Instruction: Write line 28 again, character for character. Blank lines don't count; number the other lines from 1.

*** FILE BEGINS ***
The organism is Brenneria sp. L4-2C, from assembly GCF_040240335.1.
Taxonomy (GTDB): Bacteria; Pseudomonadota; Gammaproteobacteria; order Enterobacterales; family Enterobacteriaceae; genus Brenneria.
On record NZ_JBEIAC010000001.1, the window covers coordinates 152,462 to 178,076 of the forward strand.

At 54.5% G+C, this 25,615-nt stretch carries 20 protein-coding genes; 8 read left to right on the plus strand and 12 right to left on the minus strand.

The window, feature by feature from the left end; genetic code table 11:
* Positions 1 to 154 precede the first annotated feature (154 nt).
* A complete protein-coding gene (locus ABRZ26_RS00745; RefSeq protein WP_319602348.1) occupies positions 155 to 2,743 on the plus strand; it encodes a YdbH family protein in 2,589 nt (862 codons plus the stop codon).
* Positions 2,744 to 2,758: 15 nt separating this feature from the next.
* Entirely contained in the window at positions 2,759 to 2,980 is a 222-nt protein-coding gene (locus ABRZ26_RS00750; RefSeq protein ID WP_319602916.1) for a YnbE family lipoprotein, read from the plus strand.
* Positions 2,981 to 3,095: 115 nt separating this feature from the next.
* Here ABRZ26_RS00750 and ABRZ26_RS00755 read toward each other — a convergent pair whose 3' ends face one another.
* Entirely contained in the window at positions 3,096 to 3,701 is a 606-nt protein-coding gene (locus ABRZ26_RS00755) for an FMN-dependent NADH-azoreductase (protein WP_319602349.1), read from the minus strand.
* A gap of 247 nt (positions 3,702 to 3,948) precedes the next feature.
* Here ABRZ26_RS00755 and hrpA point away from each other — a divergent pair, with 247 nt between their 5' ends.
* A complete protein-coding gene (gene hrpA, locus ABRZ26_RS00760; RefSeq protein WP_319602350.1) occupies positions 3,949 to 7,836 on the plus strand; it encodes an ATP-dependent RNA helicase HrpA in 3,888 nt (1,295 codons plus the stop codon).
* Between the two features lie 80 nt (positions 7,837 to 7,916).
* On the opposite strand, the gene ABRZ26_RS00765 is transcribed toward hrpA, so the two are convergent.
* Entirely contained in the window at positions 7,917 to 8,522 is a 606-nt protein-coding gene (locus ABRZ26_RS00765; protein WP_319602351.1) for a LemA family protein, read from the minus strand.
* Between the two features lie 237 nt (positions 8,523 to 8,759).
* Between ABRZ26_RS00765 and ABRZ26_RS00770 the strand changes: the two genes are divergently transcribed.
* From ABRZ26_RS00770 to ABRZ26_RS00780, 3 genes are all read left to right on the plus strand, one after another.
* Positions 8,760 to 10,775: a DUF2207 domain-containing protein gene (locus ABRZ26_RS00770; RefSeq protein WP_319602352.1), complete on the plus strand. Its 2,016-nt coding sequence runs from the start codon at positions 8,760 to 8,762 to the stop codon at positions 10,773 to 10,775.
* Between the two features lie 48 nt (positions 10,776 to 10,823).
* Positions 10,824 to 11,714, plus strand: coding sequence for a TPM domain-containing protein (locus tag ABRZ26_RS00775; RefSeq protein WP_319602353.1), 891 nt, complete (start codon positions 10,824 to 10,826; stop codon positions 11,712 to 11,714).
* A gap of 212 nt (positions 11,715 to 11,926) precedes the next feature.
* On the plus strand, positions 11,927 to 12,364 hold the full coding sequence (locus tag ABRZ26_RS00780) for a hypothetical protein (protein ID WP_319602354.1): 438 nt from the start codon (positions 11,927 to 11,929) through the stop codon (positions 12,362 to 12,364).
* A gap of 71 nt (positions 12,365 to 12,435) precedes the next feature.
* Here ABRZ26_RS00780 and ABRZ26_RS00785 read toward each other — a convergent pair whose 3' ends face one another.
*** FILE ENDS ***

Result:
* Here ABRZ26_RS00780 and ABRZ26_RS00785 read toward each other — a convergent pair whose 3' ends face one another.